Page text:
The Duke Human Vaccine Institute’s Vaccine and Treatment Evaluation Unit has been awarded a $5 million contract from the National Institute of Allergy and Infectious Disease to support further research on Valley Fever Pneumonia.
Valley Fever Pneumonia is caused by the fungal pathogens Coccidioides posadasii and Coccidioides immitis, which primarily live in soil. Valley Fever is endemic in certain parts of the southwestern United States, including Arizona and California.
Duke will collaborate with health care systems and academic leaders located in the endemic regions. Susanna Naggie, MD, director of Infectious Diseases Research at DCRI and associate professor of medicine (Infectious Diseases), and Emmanuel Walter, MD, principal investigator of Duke’s Vaccine and Treatment Evaluation Unit and professor of pediatrics, will lead the study.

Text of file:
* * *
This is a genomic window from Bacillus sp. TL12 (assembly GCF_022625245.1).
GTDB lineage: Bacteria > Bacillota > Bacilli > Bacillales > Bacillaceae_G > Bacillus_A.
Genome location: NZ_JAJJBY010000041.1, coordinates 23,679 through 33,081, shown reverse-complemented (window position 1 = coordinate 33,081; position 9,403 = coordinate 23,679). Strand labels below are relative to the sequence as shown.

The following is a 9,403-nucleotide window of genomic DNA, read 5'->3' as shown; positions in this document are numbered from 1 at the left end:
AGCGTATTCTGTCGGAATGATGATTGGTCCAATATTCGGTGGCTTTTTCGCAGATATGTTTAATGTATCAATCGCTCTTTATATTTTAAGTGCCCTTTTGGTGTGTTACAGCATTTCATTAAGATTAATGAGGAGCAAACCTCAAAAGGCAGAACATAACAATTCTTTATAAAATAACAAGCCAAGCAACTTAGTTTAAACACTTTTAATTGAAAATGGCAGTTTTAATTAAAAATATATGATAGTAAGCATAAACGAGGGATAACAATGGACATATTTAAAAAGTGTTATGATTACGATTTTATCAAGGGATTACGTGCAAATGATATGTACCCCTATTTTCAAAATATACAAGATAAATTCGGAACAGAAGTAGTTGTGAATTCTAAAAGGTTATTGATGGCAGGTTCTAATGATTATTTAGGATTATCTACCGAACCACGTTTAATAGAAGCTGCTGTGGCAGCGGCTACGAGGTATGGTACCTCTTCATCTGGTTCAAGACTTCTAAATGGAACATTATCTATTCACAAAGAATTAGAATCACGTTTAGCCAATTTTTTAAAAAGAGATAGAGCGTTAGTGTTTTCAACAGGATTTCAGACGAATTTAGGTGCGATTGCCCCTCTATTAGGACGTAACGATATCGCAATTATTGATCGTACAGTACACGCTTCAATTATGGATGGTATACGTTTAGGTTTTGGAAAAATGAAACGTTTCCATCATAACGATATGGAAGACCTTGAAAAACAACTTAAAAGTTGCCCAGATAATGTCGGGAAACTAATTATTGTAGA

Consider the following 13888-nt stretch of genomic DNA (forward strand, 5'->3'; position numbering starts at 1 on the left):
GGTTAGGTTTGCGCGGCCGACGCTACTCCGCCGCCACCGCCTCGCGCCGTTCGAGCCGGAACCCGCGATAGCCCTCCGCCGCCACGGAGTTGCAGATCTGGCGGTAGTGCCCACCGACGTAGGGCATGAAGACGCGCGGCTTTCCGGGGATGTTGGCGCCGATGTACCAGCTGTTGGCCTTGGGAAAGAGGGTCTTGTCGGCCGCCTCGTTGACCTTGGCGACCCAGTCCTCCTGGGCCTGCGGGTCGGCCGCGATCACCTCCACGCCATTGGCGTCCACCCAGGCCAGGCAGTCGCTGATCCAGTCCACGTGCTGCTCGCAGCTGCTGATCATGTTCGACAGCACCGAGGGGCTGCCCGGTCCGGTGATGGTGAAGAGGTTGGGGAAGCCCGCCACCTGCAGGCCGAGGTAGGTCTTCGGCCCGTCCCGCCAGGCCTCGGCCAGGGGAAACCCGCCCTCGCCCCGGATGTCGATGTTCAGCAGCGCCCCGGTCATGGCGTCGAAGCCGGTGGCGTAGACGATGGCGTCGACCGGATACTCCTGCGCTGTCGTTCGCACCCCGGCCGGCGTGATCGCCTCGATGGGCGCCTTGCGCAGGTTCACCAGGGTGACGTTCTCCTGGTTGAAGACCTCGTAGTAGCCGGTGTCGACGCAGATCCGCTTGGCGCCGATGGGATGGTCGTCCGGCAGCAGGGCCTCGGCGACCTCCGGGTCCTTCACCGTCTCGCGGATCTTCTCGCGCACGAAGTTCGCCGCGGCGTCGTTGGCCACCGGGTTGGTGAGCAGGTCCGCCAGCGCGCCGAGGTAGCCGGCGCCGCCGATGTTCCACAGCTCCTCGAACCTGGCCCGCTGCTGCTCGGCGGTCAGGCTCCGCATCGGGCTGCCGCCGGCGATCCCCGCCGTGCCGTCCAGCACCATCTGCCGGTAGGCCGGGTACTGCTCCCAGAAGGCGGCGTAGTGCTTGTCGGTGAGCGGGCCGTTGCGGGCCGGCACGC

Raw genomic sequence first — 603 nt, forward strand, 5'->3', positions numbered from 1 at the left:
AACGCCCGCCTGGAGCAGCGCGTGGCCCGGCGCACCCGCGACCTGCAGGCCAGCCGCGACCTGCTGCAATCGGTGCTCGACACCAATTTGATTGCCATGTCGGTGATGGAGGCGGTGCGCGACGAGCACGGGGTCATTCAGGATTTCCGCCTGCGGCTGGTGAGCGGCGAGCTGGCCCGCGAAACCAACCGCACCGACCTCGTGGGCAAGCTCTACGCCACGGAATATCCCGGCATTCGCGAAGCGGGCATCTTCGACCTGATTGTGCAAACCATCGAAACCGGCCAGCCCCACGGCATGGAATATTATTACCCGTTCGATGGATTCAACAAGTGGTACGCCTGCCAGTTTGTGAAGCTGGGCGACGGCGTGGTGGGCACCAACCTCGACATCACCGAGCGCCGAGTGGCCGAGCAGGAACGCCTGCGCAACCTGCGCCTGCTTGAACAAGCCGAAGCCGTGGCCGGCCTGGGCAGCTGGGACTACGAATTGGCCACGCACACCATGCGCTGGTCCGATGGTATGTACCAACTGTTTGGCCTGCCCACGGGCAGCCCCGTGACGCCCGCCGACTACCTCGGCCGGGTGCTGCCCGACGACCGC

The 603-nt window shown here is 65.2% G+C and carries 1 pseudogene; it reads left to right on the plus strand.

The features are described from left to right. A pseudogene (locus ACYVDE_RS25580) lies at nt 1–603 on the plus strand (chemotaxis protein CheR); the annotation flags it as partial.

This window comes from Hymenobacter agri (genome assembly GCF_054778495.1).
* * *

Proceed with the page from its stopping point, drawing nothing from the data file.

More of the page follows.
The primary goals of the clinical trial are to assess the safety and efficacy of the anti-fungal medicine fluconazole as treatment for people in affected regions who develop pneumonia.
People generally contract the illness by breathing in microscopic fungal spores from the air after the soil has been disrupted. Most people exposed to the fungus never have symptoms. When symptomatic, the clinical presentations of Valley Fever range from a non-specific and self-limited fever to pneumonia or meningitis.
The Duke Human Vaccine Institute will partner with the Duke Clinical Research Institute, the world’s largest academic research organization known for conducting multinational clinical trials, to perform this study.